Warning: This blog will discuss suicide. If you are having thoughts of suicide, please reach out to the National Suicide Prevention Lifeline at 1-800-273-TALK.
Men die by suicide 3.53 times more often than women do, according to the American Foundation for Suicide Prevention. In 2016, 7 of 10 suicides were white males. White males who are middle-aged have the highest rate of suicide. Big Think reported on the disturbing trend in 2017 explaining plainly that “Today, being white and male are the two single greatest risk factors for suicide in the US.” The article cites research from Princeton in 2015 which found that the death rate among white, middle-aged men were rising. From 1999 onward, according to a suicide prevention expert, 70% of deaths from suicide each year were white, middle-aged men. While the article goes on to argue a correlation between “hegemonic masculinity”, high societal expectations, and desperate financial situations, it must be understood that there is no singular factor which causes suicide. Suicide is a complex decision often inspired by someone having a complex time in life. One of the greatest facets of this complexity is feeling disconnected from the rest of the world and completely alone.
September 9th to September 15th of 2018 marks National Suicide Prevention Week, this year focusing on “The Power of Connection”. Isolation is a troubling behavioral pattern that men in active addiction are all too familiar and learn to be particularly keenly aware of in their active recovery. The AFSP emphasizes that scientific evidence proves suicide risk can be reduced by maintaining a connection with one another. “We can all play a role through the power of connection by having real conversations about mental health with people in everyday moments,” the organization explains. “We don’t always know who is struggling, but we do know that one conversation could save a life.”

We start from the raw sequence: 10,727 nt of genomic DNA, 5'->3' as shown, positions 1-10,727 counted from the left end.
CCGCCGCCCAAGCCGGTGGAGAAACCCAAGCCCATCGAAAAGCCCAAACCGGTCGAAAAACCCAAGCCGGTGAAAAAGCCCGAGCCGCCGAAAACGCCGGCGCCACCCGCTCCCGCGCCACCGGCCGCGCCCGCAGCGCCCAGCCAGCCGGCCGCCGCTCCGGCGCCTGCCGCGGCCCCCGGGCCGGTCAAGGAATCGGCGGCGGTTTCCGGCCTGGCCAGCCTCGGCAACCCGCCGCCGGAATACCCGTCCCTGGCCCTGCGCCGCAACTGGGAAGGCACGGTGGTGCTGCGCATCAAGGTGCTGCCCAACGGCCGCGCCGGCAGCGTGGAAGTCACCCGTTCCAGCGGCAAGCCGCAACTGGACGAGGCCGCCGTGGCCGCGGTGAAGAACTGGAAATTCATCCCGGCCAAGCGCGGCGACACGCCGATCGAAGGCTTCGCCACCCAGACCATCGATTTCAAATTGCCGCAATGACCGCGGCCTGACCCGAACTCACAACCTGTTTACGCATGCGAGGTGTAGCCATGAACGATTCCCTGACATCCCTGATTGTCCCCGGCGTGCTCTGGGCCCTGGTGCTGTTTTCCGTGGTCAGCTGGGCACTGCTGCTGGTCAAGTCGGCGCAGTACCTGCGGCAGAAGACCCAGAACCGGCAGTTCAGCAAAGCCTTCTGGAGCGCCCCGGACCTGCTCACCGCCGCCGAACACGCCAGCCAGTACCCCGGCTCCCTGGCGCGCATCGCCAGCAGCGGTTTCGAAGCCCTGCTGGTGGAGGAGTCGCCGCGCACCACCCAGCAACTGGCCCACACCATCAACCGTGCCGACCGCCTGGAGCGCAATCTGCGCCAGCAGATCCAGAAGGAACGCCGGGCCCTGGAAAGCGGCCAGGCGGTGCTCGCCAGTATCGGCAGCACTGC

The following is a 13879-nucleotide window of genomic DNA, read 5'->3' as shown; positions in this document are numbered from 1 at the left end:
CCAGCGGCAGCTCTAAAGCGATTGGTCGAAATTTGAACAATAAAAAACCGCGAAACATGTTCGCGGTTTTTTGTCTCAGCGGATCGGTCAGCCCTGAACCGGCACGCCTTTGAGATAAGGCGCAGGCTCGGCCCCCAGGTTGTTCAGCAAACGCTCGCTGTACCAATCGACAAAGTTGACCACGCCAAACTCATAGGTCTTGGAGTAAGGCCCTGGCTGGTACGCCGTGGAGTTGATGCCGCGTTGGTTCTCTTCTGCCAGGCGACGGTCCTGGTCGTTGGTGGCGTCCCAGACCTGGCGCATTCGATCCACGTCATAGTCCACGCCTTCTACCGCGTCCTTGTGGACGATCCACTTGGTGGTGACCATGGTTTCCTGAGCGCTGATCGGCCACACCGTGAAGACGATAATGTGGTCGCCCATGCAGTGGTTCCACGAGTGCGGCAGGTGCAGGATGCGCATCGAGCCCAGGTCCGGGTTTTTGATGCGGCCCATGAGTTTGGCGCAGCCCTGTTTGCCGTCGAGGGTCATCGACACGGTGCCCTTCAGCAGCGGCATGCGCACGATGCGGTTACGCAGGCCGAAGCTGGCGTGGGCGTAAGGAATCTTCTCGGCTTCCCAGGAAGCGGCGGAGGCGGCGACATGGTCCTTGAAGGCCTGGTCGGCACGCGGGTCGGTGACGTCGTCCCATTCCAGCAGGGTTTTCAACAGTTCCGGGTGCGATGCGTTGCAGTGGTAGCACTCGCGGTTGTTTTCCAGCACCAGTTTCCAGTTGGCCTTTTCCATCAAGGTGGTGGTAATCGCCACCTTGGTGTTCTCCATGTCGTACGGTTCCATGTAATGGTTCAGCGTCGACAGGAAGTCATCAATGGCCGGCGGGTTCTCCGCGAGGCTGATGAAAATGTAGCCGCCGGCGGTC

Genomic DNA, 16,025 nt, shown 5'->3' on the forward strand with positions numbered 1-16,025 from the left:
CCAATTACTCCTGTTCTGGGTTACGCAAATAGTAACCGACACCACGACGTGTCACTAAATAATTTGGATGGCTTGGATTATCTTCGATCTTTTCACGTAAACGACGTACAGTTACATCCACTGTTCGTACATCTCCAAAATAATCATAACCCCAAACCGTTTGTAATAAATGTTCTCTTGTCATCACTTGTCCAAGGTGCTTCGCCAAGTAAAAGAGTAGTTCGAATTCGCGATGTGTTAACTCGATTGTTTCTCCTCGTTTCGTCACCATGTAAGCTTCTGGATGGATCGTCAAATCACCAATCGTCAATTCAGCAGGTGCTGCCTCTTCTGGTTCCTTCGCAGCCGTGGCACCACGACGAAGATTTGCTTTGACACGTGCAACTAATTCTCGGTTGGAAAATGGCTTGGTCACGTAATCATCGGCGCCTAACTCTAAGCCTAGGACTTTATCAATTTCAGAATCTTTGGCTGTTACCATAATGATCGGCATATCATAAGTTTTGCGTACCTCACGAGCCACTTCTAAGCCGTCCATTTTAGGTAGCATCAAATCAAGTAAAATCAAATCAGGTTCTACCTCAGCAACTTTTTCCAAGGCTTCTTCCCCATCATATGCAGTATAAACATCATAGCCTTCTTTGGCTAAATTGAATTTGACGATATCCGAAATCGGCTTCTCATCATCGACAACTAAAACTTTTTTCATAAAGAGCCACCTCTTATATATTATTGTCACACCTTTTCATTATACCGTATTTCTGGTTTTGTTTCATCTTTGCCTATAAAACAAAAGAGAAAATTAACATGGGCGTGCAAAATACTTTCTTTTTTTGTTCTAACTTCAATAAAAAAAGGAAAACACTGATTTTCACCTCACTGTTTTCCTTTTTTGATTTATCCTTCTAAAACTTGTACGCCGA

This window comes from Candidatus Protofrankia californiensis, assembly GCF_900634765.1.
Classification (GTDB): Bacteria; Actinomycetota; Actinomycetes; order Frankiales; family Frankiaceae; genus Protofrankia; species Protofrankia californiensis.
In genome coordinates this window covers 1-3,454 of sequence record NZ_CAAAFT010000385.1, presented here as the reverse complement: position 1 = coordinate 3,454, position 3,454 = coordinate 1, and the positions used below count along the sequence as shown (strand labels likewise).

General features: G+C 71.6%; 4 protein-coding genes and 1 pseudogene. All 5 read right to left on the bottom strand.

The Power Of Conversation and Connection
Men face enormous societal pressures to limit their emotional expressions because their emotions make them “weak”. The weight of having to be “strong” can be too much to bear and become extremely isolating. Feeling ashamed and alone, men suffer in solitude rather than struggle in solidarity.
Recovering amongst a brotherhood of like-minded, like-purposed, like-passioned men is a experience for men. At Tree House Recovery, men are finding freedom from addiction by building a network of brothers they can trust and lifestyle that sets up a limitless life. For information, call us today.
Transform your life, inside and out as you find freedom from addiction. At Tree House Recovery in Orange County, California, we’re helping men create the sustainable changes necessary to build a sustainable recovery. Call us today for information: (855) 202-2138